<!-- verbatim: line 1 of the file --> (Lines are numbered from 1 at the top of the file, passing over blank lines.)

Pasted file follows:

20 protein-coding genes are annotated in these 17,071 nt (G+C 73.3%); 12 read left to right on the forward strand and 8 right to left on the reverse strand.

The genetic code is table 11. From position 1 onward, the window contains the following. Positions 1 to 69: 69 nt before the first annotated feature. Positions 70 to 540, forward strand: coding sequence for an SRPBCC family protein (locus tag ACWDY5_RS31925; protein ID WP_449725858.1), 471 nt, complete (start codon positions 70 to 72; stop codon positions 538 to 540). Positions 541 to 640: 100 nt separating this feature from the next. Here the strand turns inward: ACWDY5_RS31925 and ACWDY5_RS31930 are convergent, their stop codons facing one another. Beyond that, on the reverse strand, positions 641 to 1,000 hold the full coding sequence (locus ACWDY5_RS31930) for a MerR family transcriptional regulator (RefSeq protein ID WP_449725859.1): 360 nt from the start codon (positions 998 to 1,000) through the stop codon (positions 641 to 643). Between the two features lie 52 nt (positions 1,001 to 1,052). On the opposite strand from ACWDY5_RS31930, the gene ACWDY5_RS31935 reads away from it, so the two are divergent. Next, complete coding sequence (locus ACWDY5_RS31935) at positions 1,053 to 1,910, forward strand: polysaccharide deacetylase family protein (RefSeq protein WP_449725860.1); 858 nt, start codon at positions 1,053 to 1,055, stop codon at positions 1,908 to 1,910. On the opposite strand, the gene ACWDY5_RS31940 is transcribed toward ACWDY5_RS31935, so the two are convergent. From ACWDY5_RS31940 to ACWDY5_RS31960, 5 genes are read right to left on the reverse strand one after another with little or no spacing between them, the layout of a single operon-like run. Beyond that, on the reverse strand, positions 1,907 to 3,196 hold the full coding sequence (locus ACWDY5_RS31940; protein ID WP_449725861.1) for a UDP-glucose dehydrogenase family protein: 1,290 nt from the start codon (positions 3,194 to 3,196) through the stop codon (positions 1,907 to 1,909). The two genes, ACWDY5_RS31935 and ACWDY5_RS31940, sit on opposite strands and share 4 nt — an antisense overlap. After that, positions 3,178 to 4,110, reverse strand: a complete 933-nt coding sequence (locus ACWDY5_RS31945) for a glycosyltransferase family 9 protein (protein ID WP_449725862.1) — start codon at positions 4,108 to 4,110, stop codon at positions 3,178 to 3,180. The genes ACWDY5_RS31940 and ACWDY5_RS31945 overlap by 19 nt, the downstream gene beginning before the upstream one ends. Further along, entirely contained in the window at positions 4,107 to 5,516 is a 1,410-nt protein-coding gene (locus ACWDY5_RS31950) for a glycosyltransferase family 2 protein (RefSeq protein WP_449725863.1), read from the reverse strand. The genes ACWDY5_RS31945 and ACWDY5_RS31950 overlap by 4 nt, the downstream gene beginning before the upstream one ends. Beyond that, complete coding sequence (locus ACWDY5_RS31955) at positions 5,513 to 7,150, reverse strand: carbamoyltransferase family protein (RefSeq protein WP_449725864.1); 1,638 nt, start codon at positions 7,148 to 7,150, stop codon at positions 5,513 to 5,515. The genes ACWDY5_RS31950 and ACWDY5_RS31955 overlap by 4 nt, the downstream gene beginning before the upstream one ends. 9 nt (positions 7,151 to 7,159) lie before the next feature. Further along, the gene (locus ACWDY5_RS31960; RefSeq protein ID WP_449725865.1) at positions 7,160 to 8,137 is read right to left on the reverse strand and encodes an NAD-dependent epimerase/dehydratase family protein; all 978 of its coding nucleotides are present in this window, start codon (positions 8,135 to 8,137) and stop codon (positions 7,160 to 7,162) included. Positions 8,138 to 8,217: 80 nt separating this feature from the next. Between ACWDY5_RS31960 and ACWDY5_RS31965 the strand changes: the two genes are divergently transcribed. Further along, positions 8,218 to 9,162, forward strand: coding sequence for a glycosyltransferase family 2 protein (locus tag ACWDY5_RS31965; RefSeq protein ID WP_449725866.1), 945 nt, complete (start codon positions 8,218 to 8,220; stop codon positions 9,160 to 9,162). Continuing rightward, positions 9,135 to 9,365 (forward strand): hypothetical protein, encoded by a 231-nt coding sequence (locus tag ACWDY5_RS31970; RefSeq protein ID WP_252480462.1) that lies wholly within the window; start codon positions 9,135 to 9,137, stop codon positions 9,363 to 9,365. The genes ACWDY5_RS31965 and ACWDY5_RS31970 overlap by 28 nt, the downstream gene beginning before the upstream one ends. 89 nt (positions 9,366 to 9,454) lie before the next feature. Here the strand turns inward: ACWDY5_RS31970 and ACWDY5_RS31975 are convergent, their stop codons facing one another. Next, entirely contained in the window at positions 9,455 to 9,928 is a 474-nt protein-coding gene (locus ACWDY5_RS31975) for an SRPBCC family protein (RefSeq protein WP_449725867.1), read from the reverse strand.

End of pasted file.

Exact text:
20 protein-coding genes are annotated in these 17,071 nt (G+C 73.3%); 12 read left to right on the forward strand and 8 right to left on the reverse strand.